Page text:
The low expression of E-cadherin has been correlated with prostate specific antigen recurrence in serum after RP, suggesting that aberrant E-cadherin expression could be predictive of clinical outcome (Rhodes et al. 2003). The expression of E-cadherin is inversely correlated to tumor grade, even within one RP specimen containing both benign and malignant tissues (Jaggi et al. 2005). This also underlines the difficulty of E-cadherin expression analysis using prostate biopsies compared to PC specimens. Most prostate tumors are multi-focal and heterogeneous. During sampling of prostate biopsies, foci of malignant carcinoma within the prostate could be missed.
Most studies used a large number of samples (ranging from 16 to 259) to analyze the correlation of E-cadherin expression and tumor grade. Although a difference could be seen between the two groups of samples (high- vs. low Gleason score), not all individual cases showed a low E-cadherin expression in combination with a high Gleason score, indicating that E-cadherin expression may not be used as an individual marker. However, we may use E-cadherin expression data in combination with other markers of metastasis.
Besides decreased expression of E-cadherin, various studies were directed to the role of E-cadherin gene (CDH1) polymorphisms (Bonilla et al. 2006; Li et al. 2006; Verhage et al. 2002). A -160 C/A single nucleotide polymorphism was found in allele A. (Liet al. 2006). This polymorphism showed approximately 70% decreased transcription of allele A. This may be a cause of the decreased E-cadherin expression as observed in prostate carcinoma. The suitability of this polymorphism in predicting prostate carcinoma metastasis is, however, controversial. An elevated risk for prostate carcinoma was observed in allele A carriers in a Dutch population, with a higher risk for sporadic cancers (approximately fivefold) compared to hereditary cancer (approximately twofold) (Verhage et al. 2002). This is contradictory to Swedish results, which showed a higher risk for hereditary cancers (Jonsson et al. 2004). More CDH1 polymorphisms were studied in African-Americans, Jamaicans and European-American men (Bonilla et al. 2006). This study showed that a combination of polymorphisms (160A and +54T) might present a susceptibility for prostate cancer in European populations.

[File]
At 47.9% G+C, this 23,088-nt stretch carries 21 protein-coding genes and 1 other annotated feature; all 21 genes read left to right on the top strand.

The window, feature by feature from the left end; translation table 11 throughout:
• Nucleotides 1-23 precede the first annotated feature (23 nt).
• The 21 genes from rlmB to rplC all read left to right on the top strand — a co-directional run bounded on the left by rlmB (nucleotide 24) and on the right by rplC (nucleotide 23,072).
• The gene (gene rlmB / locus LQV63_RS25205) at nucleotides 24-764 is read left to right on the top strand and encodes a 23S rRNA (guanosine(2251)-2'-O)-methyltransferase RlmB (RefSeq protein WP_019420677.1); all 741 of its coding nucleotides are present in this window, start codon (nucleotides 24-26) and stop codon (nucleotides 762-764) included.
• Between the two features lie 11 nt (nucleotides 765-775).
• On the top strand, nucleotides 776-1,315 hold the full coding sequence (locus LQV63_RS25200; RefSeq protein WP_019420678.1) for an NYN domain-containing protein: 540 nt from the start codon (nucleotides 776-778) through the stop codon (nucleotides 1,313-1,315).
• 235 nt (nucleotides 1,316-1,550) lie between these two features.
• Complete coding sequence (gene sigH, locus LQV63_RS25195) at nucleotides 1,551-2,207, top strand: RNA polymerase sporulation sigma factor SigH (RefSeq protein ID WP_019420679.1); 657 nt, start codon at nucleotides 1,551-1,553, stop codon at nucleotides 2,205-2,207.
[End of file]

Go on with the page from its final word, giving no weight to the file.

The discrepancy between results of various studies reveals that more research must be done to link CDH1 polymorphisms to metastatic disease in prostate cancer. It is suggested that polymorphisms decrease E-cadherin transcription and thereby its expression. Therefore, E-cadherin protein expression itself, instead of gene polymorphisms, may be a valid marker. It could be even more promising to use E-cadherin protein expression data in combination with other markers.